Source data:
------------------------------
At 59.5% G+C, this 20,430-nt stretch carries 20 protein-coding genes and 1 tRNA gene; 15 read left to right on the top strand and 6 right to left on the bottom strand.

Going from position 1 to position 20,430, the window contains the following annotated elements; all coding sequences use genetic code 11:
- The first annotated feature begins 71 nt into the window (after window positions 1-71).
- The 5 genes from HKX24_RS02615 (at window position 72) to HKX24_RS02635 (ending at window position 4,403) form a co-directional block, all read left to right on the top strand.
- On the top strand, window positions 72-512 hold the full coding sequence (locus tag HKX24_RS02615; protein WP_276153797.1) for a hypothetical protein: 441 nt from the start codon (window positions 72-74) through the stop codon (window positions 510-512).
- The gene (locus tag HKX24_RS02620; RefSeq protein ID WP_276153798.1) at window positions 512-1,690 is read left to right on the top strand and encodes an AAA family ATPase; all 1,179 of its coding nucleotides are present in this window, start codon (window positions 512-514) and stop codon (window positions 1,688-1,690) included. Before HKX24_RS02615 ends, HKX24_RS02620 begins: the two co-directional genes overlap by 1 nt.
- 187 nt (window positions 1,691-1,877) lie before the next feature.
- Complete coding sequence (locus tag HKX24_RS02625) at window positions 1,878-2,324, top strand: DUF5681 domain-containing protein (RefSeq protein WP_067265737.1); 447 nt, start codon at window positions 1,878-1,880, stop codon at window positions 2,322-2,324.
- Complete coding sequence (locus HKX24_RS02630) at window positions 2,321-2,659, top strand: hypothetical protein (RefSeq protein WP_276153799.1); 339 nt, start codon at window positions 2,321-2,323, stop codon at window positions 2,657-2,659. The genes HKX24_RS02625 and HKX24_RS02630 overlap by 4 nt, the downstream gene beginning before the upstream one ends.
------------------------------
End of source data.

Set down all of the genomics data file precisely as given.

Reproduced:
At 59.5% G+C, this 20,430-nt stretch carries 20 protein-coding genes and 1 tRNA gene; 15 read left to right on the top strand and 6 right to left on the bottom strand.

Going from position 1 to position 20,430, the window contains the following annotated elements; all coding sequences use genetic code 11:
- The first annotated feature begins 71 nt into the window (after window positions 1-71).
- The 5 genes from HKX24_RS02615 (at window position 72) to HKX24_RS02635 (ending at window position 4,403) form a co-directional block, all read left to right on the top strand.
- On the top strand, window positions 72-512 hold the full coding sequence (locus tag HKX24_RS02615; protein WP_276153797.1) for a hypothetical protein: 441 nt from the start codon (window positions 72-74) through the stop codon (window positions 510-512).
- The gene (locus tag HKX24_RS02620; RefSeq protein ID WP_276153798.1) at window positions 512-1,690 is read left to right on the top strand and encodes an AAA family ATPase; all 1,179 of its coding nucleotides are present in this window, start codon (window positions 512-514) and stop codon (window positions 1,688-1,690) included. Before HKX24_RS02615 ends, HKX24_RS02620 begins: the two co-directional genes overlap by 1 nt.
- 187 nt (window positions 1,691-1,877) lie before the next feature.
- Complete coding sequence (locus tag HKX24_RS02625) at window positions 1,878-2,324, top strand: DUF5681 domain-containing protein (RefSeq protein WP_067265737.1); 447 nt, start codon at window positions 1,878-1,880, stop codon at window positions 2,322-2,324.
- Complete coding sequence (locus HKX24_RS02630) at window positions 2,321-2,659, top strand: hypothetical protein (RefSeq protein WP_276153799.1); 339 nt, start codon at window positions 2,321-2,323, stop codon at window positions 2,657-2,659. The genes HKX24_RS02625 and HKX24_RS02630 overlap by 4 nt, the downstream gene beginning before the upstream one ends.